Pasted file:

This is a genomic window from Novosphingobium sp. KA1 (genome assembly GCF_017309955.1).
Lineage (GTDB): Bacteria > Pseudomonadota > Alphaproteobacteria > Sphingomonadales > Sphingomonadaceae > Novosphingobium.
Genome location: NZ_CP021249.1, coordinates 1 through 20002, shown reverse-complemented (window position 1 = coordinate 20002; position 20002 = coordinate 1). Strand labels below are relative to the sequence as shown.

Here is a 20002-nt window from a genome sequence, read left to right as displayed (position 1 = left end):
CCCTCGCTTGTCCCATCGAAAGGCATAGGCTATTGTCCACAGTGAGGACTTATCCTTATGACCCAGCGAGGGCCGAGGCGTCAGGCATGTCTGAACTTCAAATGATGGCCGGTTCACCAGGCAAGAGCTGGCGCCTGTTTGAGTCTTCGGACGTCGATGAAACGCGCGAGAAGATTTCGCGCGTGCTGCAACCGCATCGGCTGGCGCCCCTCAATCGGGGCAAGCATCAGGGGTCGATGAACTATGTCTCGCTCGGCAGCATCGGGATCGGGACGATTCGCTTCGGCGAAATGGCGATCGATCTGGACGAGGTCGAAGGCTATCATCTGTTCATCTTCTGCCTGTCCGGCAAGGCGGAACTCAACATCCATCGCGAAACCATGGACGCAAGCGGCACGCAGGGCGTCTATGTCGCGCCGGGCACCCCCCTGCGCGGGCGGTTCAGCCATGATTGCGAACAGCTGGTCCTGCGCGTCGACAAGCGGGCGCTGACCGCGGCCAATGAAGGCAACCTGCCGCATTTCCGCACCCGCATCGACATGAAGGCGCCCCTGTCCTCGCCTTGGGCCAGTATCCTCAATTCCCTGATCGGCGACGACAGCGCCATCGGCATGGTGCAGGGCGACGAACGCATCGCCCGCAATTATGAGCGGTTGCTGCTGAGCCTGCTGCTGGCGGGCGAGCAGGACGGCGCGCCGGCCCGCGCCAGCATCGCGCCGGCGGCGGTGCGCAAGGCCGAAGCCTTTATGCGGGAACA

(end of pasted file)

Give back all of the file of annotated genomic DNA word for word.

This is a genomic window from Novosphingobium sp. KA1 (genome assembly GCF_017309955.1).
Lineage (GTDB): Bacteria > Pseudomonadota > Alphaproteobacteria > Sphingomonadales > Sphingomonadaceae > Novosphingobium.
Genome location: NZ_CP021249.1, coordinates 1 through 20002, shown reverse-complemented (window position 1 = coordinate 20002; position 20002 = coordinate 1). Strand labels below are relative to the sequence as shown.

Here is a 20002-nt window from a genome sequence, read left to right as displayed (position 1 = left end):
CCCTCGCTTGTCCCATCGAAAGGCATAGGCTATTGTCCACAGTGAGGACTTATCCTTATGACCCAGCGAGGGCCGAGGCGTCAGGCATGTCTGAACTTCAAATGATGGCCGGTTCACCAGGCAAGAGCTGGCGCCTGTTTGAGTCTTCGGACGTCGATGAAACGCGCGAGAAGATTTCGCGCGTGCTGCAACCGCATCGGCTGGCGCCCCTCAATCGGGGCAAGCATCAGGGGTCGATGAACTATGTCTCGCTCGGCAGCATCGGGATCGGGACGATTCGCTTCGGCGAAATGGCGATCGATCTGGACGAGGTCGAAGGCTATCATCTGTTCATCTTCTGCCTGTCCGGCAAGGCGGAACTCAACATCCATCGCGAAACCATGGACGCAAGCGGCACGCAGGGCGTCTATGTCGCGCCGGGCACCCCCCTGCGCGGGCGGTTCAGCCATGATTGCGAACAGCTGGTCCTGCGCGTCGACAAGCGGGCGCTGACCGCGGCCAATGAAGGCAACCTGCCGCATTTCCGCACCCGCATCGACATGAAGGCGCCCCTGTCCTCGCCTTGGGCCAGTATCCTCAATTCCCTGATCGGCGACGACAGCGCCATCGGCATGGTGCAGGGCGACGAACGCATCGCCCGCAATTATGAGCGGTTGCTGCTGAGCCTGCTGCTGGCGGGCGAGCAGGACGGCGCGCCGGCCCGCGCCAGCATCGCGCCGGCGGCGGTGCGCAAGGCCGAAGCCTTTATGCGGGAACA